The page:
Do YEC interpretations really accept ordinary days as what they actually stand for?
I don't believe YECs do accept ordinary days.
An ordinary day is a full cycle of day and night, or if we're only looking at the daytime (dawn to dusk).
This requires sunrises and sunsets -- the heart of what a true ordinary day is.
To superimpose one property associated with a day, is not accepting an ordinary day.
AND, common to many if not all YEC positions (I haven't come across one which doesn't do something like this),
is to take a property of time that we today associate with a day, and then assign that to "day" (yom).
This time period being 24 hours.
Why do YECs assign 24 hours to "day"? Because it is believed the Sun isn't created until Day 4.
On days 1-3 for light, while such isn't in the text, it is believed either God is the source of light or some other source.
The moment this is done, then we're no longer talking about an ordinary day in the plainest sense.
Am I knit-picking in not letting them have 24-hour days as an "ordinary day"?
Not at all. This is highly important to the debate and the strict guidelines YECs place upon interpreting the text for other positions.
But, if they don't even meet the requirements of a stricter interpretative method, then they can't claim superiority.
If Moses intended day (yom) in Genesis to literally mean an ordinary day, then we must accept that.
That forms part of the stricter interpretation method being used, and which YECs challenge Day-Agers with.
Note then, that equally saying that "day" only means "24 hours" isn't accept an "ordinary day".
This is no better than what YECs accuse Day-Age proponents of doing --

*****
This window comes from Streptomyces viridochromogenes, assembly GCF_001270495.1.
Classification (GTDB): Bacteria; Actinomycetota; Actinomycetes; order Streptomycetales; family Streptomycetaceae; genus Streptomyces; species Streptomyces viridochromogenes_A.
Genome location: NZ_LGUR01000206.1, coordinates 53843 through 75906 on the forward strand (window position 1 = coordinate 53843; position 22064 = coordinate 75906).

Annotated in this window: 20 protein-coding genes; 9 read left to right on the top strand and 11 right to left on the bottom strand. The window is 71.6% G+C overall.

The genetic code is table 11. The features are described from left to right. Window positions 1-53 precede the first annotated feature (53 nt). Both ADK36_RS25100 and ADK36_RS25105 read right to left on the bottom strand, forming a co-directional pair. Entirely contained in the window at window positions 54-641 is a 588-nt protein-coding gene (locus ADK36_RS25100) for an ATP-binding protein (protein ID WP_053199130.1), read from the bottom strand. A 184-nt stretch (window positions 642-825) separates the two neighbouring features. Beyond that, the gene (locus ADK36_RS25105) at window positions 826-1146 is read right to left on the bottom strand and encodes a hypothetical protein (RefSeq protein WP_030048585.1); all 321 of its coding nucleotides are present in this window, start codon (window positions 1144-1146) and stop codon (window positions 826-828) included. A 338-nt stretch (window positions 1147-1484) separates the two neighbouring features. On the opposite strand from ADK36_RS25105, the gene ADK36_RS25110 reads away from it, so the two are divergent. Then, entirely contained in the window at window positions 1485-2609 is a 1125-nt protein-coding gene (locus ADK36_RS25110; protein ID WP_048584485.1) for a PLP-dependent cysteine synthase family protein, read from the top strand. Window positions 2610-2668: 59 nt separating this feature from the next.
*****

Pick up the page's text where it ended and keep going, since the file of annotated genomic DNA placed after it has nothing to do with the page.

Day-Agers substitute in an referent found in the Hebrew lexicon for yom (day) as being an unspecific period of time.
YECs instead prefer to substitute in only a specific period of time (12/24 hours) while at the same token disassociating a day from a solar day.
BOTH, therefore symbolise yom to be a period of time: one specific, one not.
Only YEC remove meaning of day being associated with an Earth rotation and the Sun (solar day).
So that to me, leaves us with the follow advantages and disadvantages to each position.
- Takes Sun to be created in the beginning when God created the heavens and Earth. (v.1)
- Doesn't introduce a second unmentioned source of light, but follows creation events as would be seen from Earth's initial surface (where the Spirit of God is brooding over the waters v.2).
- If Moses intended "ordinary day", it doesn't accept this. Instead, it superimposes an acceptable variant found in the Hebrew lexicon (dictionary) as an unspecified period of time.
- Many believe more literal (seriously questionable as per above)
- Doesn't accept an "ordinary day" -- solar days do not exist until day 4 therefore a time period of 24 hours is superimposed which is also an acceptable variant found in the Hebrew lexicon (dictionary).
- Adds in a second light source for days 1-3 (for the light created on day 1)
- Sun not created until day 4 (a plain reading as understood by Moses and audience at the time would in my opinion lead them to believing the Sun as the light source.